Gambhir is no Mr. Perfect: Watson

<img border='0' align='left' title=' ' src='' class='caption'> Australian all-rounder Shane Watson, who was elbowed by Gautam Gambhir for foul-mouthing, says the Indian opener is no &quot;Mr Perfect&quot; either.

Updated: November 16, 2008 18:36 IST
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Gautam Gambhir does not regret elbowing Shane Watson during the just-concluded Test series as he claims the Australian had it coming after foul-mouthing him repeatedly but the man who took the blow says the Indian is no "Mr Perfect" either.

"He's obviously not Mr Perfect," Watson shot back when asked to react on Gambhir's recent comment that he was pushed into crossing the line by persistent Aussie sledging during the third Test in Delhi.

Gambhir was banned for a Test for his actions while Watson was fined 10 per cent of his match fee for provoking Gambhir.

The tension between the two notwithstanding, Watson says he enjoys facing up to the Indian opener and a bit of "banter" is fine in the heat of the moment.

"...he's a great competitor, he batted extremely well against us. I actually love playing against him because you know it's going to be a big dog-fight to get him out.

"People don't want to see robots who don't show any emotion. They want to see people having a go," the 27-year-old explained.

Among the many problems that plagued the Australian team in India while they were drubbed 0-2 was a constant battle with over-rates.

Watson says the world champions were not entirely at fault for the sluggish over-rate as Indian batsmen sometimes took too long a time to face up.

"Maybe making you wait (to bowl) is a way to maybe get under your skin. As a bowler I was ready to go quite a few times and they took time to face up," Watson was quoted as saying by 'The Sunday telegraph'.

"There's no doubt we've got to fix it, because we don't want to have the same situation as we did having to make up overs and costing ourselves a Test match win," Watson added.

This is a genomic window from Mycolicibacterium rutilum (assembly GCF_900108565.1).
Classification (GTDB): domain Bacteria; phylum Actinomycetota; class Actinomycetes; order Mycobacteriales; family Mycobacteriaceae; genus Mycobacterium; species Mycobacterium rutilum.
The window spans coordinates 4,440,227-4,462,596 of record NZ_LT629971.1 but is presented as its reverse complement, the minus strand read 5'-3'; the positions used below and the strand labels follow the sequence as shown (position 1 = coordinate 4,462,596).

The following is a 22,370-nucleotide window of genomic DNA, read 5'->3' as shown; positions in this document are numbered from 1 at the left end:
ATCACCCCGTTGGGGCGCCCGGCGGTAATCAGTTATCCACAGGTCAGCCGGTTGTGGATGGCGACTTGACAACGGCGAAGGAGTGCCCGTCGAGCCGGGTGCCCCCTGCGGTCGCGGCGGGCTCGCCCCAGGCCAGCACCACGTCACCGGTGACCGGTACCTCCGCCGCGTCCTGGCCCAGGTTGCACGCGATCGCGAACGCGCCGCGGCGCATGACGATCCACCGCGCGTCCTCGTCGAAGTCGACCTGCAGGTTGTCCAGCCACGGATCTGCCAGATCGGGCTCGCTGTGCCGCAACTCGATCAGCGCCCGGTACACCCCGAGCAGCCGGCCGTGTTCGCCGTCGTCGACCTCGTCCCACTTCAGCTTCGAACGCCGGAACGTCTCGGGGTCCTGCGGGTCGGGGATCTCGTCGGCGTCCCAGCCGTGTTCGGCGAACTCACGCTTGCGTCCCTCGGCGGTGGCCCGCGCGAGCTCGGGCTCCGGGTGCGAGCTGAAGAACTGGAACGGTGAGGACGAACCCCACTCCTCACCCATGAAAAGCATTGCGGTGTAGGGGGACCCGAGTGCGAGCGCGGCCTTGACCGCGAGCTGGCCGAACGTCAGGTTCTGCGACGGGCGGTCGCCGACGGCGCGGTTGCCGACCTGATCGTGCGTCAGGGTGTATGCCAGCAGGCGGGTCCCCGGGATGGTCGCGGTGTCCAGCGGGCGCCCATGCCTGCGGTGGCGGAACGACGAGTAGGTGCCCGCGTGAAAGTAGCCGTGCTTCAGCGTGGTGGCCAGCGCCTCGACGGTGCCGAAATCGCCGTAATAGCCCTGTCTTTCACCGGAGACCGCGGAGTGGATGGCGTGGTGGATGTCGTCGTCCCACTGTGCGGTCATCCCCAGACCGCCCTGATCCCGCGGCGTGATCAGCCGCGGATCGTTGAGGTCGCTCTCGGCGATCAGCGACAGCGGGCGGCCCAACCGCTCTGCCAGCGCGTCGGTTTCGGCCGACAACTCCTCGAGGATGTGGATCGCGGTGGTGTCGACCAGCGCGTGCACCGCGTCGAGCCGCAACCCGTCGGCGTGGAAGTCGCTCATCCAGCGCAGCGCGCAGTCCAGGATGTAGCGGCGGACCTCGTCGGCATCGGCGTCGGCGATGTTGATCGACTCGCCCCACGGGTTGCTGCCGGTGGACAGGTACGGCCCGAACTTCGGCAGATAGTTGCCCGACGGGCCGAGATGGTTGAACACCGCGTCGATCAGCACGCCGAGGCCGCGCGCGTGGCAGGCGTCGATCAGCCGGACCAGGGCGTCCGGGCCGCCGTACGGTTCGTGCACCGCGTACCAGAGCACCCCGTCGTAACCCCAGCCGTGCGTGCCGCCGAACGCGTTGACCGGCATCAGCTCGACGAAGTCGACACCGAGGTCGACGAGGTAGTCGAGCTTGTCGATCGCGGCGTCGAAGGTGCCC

Poor over-rate prompted skipper Ricky Ponting to employ part-time bowlers at a crucial juncture of the deciding fourth Test. Critics argue that Ponting let go a chance to draw the series with that decision but Watson says he stands by his captain's call.

"Of course I wanted the ball because there was an opportunity, that hour was crucial. But on the flip side, I back Ricky 100 per cent in every decision he makes," Watson asserted.

The Australians fared poorly in India but Watson was one the top performers for the team with both bat and ball.

The performance is likely raise his stock and he thanked the Indian Premier League for giving him an opportunity to rediscover himself at a time when injuries were threatening to mar his career.

"I'm a lot more in control of what I'm doing now, where I'm bowling the ball, what my plans are to get batsmen out.

"There's no doubt that IPL was the big catalyst to give me an opportunity back in the Australian one-day team to start with. But I'd give anything to be able to play for Australia," Watson said.

At USD 150,000, he was considered a bargain buy in IPL's inaugural season this year but Watson is confident of getting a lot more next year.

"Money is a nice bonus, and that's what the IPL presents. But we're very blessed to have the opportunity we do, playing cricket for Australia, and we're very well looked after.

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